FINAL UNTIL TIME EXPIRES TO FILE MOTION FOR REHEARING AND
DISPOSITION THEREOF IF FILED
from the Circuit Court for Orange County, Robert J. Egan,
S. Purdy, Public Defender, and Shawna R. Moyers, Assistant
Public Defender, Daytona Beach, for Appellant.
Moody, Attorney General, Tallahassee, and Kaylee D. Tatman,
Assistant Attorney General, Daytona Beach, for Appellee.
N.J., a fifteen-year-old child, appeals the disposition order
in which he was found to be delinquent for possessing less
than 20 grams of marijuana. N.J. argues that the trial court
erred in denying his motion to suppress the fruits of an
illegal search. The evidence adduced at trial and the
applicable law do not support the trial court's
conclusion that the search was incidental to a consensual
encounter between Appellant and Deputy Hawthorne.
Accordingly, we reverse.
evening of April 30, 2018, Appellant and two of his teenaged
friends were walking down a sidewalk. Deputy Hawthorne, on
foot patrol in the area, approached them and told them to
stop. They did not. Appellant said, loud enough for Deputy
Hawthorne to hear, words to the effect that he did not have
to stop. Deputy Hawthorne continued walking towards them and
told them either one or two more times to stop; they finally
did. When one of the young men asked why they were in
trouble, the deputy said he was only trying to put names with
faces, that nobody said they were in trouble. Deputy
Hawthorne explained that many people in the area were on
probation and could be violating the terms of their
probation. He told the teens that they were not under arrest
but were being detained. He then segued into asking each of
the young men in turn if he had been arrested or was on
probation. Appellant's friends, who were not on
probation, were told they were free to go only after they
answered all of Deputy Hawthorne's questions.
Hawthorne's hunch that some people in the area were
violating their probation-related curfews proved correct as
to Appellant. He admitted that he was on probation, but
denied knowing he missed his 6:00 p.m. curfew as he did not
know the current time. Deputy Hawthorne then handcuffed
Appellant and placed him in the back of his squad car. The
deputy phoned Appellant's mother and told her that her
son had violated his curfew and was not at home as she
believed. Video and audio from the deputy's body camera
was introduced in evidence. Up to this point in the sequence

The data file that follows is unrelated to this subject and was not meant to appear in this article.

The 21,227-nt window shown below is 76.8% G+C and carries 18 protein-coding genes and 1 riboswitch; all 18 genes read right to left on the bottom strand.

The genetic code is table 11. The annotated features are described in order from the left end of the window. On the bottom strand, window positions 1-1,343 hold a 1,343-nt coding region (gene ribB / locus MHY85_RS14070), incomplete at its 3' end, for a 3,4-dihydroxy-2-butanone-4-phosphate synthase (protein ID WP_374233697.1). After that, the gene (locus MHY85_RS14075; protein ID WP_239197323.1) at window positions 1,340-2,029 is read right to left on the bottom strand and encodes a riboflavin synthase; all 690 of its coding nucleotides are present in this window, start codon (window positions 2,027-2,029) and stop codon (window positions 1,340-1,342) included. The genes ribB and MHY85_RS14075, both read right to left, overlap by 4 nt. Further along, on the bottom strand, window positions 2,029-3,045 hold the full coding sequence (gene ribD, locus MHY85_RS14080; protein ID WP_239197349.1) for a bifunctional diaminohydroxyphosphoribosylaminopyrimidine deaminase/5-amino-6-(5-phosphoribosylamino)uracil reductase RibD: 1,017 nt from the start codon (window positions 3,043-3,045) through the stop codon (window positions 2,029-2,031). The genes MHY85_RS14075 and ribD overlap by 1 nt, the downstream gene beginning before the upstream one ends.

of events, Deputy Hawthorne had not said anything about
the deputy had Appellant exit the squad car so that he could
search him before taking him to the juvenile facility for
processing. In the course of this search, Deputy Hawthorne
found two cigarette lighters and the burnt remains of a
marijuana cigarette, a/k/a a roach, in Appellant's
pocket. After the deputy returned Appellant to the squad car,
the deputy once again phoned Appellant's mother and, on
the second call, mentioned that her son had weed in his
filed a pre-trial motion to suppress the marijuana which the
trial court initially denied as legally
insufficient. Appellant's counsel throughout the
adjudicatory hearing repeatedly argued that the marijuana had
been illegally seized as it was not a consensual encounter,
and that the deputy lacked any reasonable suspicion to
believe that Appellant or the two other teens had committed,
were committing, or would soon be committing any crime.
Before the adjudicatory hearing ended, the trial court denied
the motion to suppress and ruled that it was a consensual
encounter between the deputy and the three teenagers that led
to the discovery of the contraband in Appellant's pocket.
At the conclusion of the hearing, the court found Appellant
delinquent for possessing 20 grams or less of marijuana and
in violation of probation. At the disposition hearing, the
trial court placed Appellant on probation for eighteen months
or until age nineteen. Appellant timely appealed.
consider whether, as found by the trial court, there was a
consensual encounter between Appellant and Deputy Hawthorne,
which would support the denial of Appellant's motion to
a consensual encounter, a citizen may voluntarily comply with
a police officer's requests or choose to ignore them.
Because the citizen is free to leave during a consensual
encounter, constitutional safeguards are not invoked."
Popple v. State, 626 So.2d 185, 186 (Fla. 1993).
"[A] significant identifying characteristic of a
consensual encounter is that the officer cannot hinder or
restrict the person's freedom to leave or freedom to
refuse to answer inquiries, and the person may not be
detained without a well-founded and articulable suspicion of
criminal activity." Id. at 187-88. A consensual
encounter does not exist where a police officer attempts to
prevent a citizen from walking away. Watts v. State,
578 So.2d 437, 438 (Fla. 1st DCA 1991). What otherwise might
have been a consensual citizen encounter becomes an
investigatory stop once an officer shows authority in a
manner that restrains the defendant's freedom of movement
such that a reasonable person would feel compelled to comply.
Koppelman v. State, 876 So.2d 618, 620 (Fla. 4th DCA
2004). "[A] person is seized if, under the
circumstances, a reasonable person would conclude that he or
she is not free to end the encounter or depart."
Popple, 626 So.2d at 188.
the controlling law set forth above, the facts of this case
do not support a finding that this was a consensual citizen
encounter. The teens did not stop when first ordered to do so
by Deputy Hawthorne; in fact, Appellant loudly announced that
he did not have to stop. The group only stopped after the
second order from Deputy Hawthorne, whose specific testimony
was that he gave the teens a lawful order to stop and
detained them. Appellant was not ...